Family members telling you to suppress your feelings/who you are.

It is is hard, unforgiving, cruel world.  Callie has Jude’s best interest in mind by telling him to act normal.  This is fairly detrimental to younger folks who are different; lgbt, autistic, adhd, torettes syndrome, etc..  It is sometimes easier for these kids to try to act normal, whatever normal is, rather than being themselves through expressing and embracing their own unique individuality.  There is no doubt that when you are different, you are more prone to being bullied, to developing depression, and to not wanting to act like yourself.  If you are a young person that falls into this catergory, or know someone who does, I strongly recommend visiting the It Gets Better Project website. Check out their videos to hear other peoples’ stories of getting bullied and how life did get better for them, and will get better for you.

Adults telling you it is ok to be who you are.

The Moms, Lena and Stef, have a talk with Jude, telling him that it is OK to be who he is. If he wants to wear nail polish to school, go for it!  This encouragement is a great start to helping a young person feel like they’re not weird or crazy.  It, however does not mean that they will not get bullied. If you’re an adult reading this post and you have a young person in your life that you are supporting through finding themselves, please be prepared to help that young person deal with and prepare for the bullying that they unfortunately will endure.  stopbullying.gov has some great resources to offer.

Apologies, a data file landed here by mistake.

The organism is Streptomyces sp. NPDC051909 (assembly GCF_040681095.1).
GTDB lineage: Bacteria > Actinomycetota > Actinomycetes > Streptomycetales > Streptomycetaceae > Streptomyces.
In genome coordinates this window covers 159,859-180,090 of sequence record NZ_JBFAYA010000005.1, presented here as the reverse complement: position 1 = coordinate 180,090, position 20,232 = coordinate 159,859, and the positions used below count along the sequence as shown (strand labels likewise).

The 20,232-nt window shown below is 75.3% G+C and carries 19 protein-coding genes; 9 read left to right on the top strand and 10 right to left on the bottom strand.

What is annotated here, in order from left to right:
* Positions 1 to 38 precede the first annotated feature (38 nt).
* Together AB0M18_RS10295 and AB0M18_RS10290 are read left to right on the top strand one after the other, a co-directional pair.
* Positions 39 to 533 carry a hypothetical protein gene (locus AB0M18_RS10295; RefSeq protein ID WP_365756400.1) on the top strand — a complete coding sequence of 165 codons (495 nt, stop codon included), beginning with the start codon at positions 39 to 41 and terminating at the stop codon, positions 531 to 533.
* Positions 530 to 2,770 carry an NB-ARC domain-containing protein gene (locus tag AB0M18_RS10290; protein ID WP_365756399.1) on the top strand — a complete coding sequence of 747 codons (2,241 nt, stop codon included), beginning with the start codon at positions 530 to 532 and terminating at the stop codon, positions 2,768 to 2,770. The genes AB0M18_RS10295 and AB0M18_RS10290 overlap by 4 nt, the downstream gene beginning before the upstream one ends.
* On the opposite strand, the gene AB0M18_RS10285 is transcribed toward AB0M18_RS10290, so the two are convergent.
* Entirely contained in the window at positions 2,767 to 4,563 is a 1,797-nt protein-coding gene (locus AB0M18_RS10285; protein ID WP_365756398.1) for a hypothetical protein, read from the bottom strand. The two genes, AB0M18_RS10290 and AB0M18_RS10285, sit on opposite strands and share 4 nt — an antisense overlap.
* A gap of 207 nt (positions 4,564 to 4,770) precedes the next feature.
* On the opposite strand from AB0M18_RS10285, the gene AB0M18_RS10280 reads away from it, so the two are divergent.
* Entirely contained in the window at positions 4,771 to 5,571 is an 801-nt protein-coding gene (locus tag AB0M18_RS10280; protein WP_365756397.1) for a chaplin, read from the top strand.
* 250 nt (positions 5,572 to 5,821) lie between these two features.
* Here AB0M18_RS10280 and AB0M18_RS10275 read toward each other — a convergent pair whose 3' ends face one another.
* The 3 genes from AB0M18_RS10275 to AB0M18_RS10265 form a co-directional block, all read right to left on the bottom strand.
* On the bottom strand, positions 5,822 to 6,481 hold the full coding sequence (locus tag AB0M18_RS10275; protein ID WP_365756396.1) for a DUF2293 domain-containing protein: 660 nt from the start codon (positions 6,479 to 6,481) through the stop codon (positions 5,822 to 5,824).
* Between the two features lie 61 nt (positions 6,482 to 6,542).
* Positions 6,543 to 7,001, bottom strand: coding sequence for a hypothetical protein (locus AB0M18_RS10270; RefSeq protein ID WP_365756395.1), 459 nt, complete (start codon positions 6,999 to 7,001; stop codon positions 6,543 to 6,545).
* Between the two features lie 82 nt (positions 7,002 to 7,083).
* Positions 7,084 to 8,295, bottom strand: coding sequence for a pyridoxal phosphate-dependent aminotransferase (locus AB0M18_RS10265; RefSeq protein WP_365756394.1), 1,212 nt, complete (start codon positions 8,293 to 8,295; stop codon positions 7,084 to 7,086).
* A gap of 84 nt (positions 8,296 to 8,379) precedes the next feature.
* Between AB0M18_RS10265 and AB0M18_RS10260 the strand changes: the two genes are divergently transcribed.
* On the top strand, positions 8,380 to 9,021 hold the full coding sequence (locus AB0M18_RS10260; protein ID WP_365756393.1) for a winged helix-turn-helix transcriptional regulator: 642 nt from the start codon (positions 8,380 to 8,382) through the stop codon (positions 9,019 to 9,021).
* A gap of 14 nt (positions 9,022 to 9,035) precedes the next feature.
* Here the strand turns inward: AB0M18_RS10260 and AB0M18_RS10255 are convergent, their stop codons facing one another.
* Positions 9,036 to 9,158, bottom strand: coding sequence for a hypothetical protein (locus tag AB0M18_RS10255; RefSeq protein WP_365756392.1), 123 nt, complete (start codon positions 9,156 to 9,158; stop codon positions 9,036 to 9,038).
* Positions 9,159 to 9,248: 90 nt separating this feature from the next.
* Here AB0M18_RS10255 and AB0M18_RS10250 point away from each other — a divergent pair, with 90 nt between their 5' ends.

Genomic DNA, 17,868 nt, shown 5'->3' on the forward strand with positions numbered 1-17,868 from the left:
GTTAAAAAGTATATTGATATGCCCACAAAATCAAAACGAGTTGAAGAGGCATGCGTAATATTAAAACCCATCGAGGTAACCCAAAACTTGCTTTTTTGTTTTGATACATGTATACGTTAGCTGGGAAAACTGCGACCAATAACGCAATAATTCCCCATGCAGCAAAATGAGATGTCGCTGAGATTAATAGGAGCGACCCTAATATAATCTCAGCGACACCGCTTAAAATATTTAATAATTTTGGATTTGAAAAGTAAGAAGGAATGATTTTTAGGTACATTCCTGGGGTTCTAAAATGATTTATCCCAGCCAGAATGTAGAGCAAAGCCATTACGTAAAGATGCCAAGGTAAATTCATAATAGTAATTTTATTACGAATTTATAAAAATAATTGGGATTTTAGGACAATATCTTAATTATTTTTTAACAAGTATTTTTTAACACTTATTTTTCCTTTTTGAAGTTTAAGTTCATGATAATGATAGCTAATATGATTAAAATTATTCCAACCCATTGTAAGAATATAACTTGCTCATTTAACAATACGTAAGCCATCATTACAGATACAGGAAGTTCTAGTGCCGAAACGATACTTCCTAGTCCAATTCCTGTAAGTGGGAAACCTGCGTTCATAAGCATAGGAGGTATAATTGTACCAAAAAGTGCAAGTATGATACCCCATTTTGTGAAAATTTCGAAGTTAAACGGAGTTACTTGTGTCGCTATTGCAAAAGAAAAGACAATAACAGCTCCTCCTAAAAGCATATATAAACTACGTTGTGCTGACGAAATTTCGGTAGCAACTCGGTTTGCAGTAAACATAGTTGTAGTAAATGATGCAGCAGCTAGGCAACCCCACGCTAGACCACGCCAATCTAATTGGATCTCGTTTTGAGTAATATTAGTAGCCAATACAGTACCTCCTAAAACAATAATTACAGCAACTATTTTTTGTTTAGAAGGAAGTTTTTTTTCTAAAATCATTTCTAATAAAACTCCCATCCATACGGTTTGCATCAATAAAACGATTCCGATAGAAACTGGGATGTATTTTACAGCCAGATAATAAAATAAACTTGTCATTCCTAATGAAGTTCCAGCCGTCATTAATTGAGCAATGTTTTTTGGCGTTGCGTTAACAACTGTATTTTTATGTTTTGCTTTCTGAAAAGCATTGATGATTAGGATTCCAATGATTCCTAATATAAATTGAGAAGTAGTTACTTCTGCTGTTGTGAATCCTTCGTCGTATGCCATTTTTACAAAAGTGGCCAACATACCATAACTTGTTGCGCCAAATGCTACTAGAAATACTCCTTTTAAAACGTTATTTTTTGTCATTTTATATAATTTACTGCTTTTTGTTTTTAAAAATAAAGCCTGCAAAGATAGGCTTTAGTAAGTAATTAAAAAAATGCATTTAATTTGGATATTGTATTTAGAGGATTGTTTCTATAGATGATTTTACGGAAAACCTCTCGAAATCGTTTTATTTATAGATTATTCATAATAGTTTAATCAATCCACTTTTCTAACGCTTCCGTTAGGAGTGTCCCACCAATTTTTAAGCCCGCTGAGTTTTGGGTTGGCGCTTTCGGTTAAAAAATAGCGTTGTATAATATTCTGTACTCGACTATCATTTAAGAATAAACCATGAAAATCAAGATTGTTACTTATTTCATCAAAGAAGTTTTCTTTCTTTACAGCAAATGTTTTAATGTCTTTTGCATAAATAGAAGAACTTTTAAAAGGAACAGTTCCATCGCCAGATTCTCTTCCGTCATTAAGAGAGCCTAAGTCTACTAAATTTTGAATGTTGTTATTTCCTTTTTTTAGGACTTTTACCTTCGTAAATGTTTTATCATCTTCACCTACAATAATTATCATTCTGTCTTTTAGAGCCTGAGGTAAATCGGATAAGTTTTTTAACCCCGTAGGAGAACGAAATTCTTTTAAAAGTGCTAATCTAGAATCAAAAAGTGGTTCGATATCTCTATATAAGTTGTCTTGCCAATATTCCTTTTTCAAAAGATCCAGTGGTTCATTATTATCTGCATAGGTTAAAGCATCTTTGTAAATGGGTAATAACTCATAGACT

Peers standing in solidarity with someone who is different.

Conner, the boy that Jude has a crush on and who he is trying to strike up a friendship with, sees Jude being bullied for wearing blue nail polish and comes to school the next day wearing his own blue nail polish.  ABC Family has started a new campaign called #blueforjude. Take a look and see what people all over the world are doing to support Jude.  While this movement is fantastic and shows that so many people out there support young people that are different, Jude is a character on a TV show.  My hope is that in real life if you encounter a friend or acquaintance being bullied, that you will stand in solidarity with them like Conner did for Jude.  Having a friend or friends to stand with a young person helps to decrease their likelihood of being bullied (in my opinion).

ADULTS: We get bullied too!  Please apply and and all of this advice to your own lives as well.